That night, after getting fed up with myself for divulging into distracting behavior (Netflix, Youtube, etc), I rage-quit — turned everything off.
Every possible thing.
And I laid on the ground, staring up at the ceiling.
Meditating, essentially, and re-attuning myself to that inner voice that is often only found through stillness and silence or engagement in heart-oriented activities.
Once the monkey-mind’s craziness subsided, I got up and found my EOL journal and spent the next couple of hours skimming through it, looking through my photos, and watching content I posted on Youtube after my trip.
When I go through an experience like this, I remember the impact of disconnecting from consuming media (including inspiration) and external opinions and instead connecting to one’s own resources (heart, journals, articles, videos, thoughts, intuition, etc).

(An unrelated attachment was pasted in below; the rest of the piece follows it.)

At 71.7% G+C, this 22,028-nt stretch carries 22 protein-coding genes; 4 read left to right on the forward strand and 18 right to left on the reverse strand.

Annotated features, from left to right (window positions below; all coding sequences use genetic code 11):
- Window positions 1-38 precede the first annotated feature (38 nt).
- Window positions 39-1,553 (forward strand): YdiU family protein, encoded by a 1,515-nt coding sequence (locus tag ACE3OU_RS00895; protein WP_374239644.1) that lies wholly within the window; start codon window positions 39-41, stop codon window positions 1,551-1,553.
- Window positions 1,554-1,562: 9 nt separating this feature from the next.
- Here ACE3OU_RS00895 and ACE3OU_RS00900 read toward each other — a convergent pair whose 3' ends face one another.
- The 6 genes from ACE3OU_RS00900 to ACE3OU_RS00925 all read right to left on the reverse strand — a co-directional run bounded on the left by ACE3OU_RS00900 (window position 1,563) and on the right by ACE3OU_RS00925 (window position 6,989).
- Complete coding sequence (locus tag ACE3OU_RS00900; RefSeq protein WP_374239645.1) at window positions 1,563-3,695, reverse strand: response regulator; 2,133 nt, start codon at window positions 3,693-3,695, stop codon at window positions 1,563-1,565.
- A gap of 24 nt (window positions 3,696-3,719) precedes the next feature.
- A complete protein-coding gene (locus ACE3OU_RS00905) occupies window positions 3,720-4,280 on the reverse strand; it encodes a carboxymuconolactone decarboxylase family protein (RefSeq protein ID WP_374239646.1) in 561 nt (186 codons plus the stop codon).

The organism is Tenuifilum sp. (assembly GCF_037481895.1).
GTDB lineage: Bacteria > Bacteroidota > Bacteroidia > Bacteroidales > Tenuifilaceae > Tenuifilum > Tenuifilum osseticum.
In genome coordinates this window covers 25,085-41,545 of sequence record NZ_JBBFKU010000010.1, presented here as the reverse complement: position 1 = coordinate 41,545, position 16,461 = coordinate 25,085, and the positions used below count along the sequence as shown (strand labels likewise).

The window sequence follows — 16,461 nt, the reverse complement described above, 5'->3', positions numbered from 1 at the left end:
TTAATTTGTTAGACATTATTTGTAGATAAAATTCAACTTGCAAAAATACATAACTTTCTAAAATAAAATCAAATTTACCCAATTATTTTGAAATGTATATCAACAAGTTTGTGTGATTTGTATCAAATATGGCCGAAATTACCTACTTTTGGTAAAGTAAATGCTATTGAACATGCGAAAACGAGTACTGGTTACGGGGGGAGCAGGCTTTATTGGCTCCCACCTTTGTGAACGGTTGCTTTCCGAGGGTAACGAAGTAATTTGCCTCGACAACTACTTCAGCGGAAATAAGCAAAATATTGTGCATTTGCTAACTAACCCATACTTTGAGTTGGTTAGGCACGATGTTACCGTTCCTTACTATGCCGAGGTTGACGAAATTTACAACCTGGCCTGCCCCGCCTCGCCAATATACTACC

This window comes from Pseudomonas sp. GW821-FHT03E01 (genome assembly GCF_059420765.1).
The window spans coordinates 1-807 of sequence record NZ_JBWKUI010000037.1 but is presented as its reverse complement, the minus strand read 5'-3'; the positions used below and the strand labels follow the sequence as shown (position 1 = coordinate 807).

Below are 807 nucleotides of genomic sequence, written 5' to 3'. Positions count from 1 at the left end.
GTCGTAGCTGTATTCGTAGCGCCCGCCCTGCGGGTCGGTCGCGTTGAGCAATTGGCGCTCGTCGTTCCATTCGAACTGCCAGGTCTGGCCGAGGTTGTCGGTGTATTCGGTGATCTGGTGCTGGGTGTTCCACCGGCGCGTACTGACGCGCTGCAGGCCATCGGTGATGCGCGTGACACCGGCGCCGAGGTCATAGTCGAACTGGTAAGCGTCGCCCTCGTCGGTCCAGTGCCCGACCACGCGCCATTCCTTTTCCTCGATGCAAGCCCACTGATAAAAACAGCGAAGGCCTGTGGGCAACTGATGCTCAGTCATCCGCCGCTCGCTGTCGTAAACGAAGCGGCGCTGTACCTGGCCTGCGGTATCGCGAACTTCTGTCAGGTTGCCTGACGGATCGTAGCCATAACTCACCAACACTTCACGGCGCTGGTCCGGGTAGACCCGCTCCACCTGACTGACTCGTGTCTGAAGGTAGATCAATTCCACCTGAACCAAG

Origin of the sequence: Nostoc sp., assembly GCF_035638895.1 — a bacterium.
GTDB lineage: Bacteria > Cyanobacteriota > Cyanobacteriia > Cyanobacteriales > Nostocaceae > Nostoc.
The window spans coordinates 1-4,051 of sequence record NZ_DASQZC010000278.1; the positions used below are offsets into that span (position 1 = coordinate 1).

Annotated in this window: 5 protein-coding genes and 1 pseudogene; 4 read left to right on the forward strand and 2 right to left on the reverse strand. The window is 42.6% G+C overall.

It also reminded me the importance of documenting experiences in one way or another. There were a lot of things I had completely forgotten about my trip that I might not have remembered had I not written about it, or taken a photo.
I think that’s why I get down on myself when I don’t get a photo after feeling the intuitive impulse to take one. When fear and self-consciousness wins over taking that photo, I lose that opportunity to capture that experience for reminiscing later.
When I spent that time last night reading through my journal and watching myself talk on video, it was hard not to feel all sorts of emotions welling up.
Happiness, a sense of achievement and pride, hope, surprise, sadness, regret … it was all over the place.
When I was in LA, I was a different person than I am here at home.
I was unbelievably outside of my comfort zone in so many ways … but I’d never felt so calm and strong before.
Like I knew I was in the right place and that things would be fine (that I knew I would be able to handle whatever came up — and there were some nerve-inducing moments, for sure.)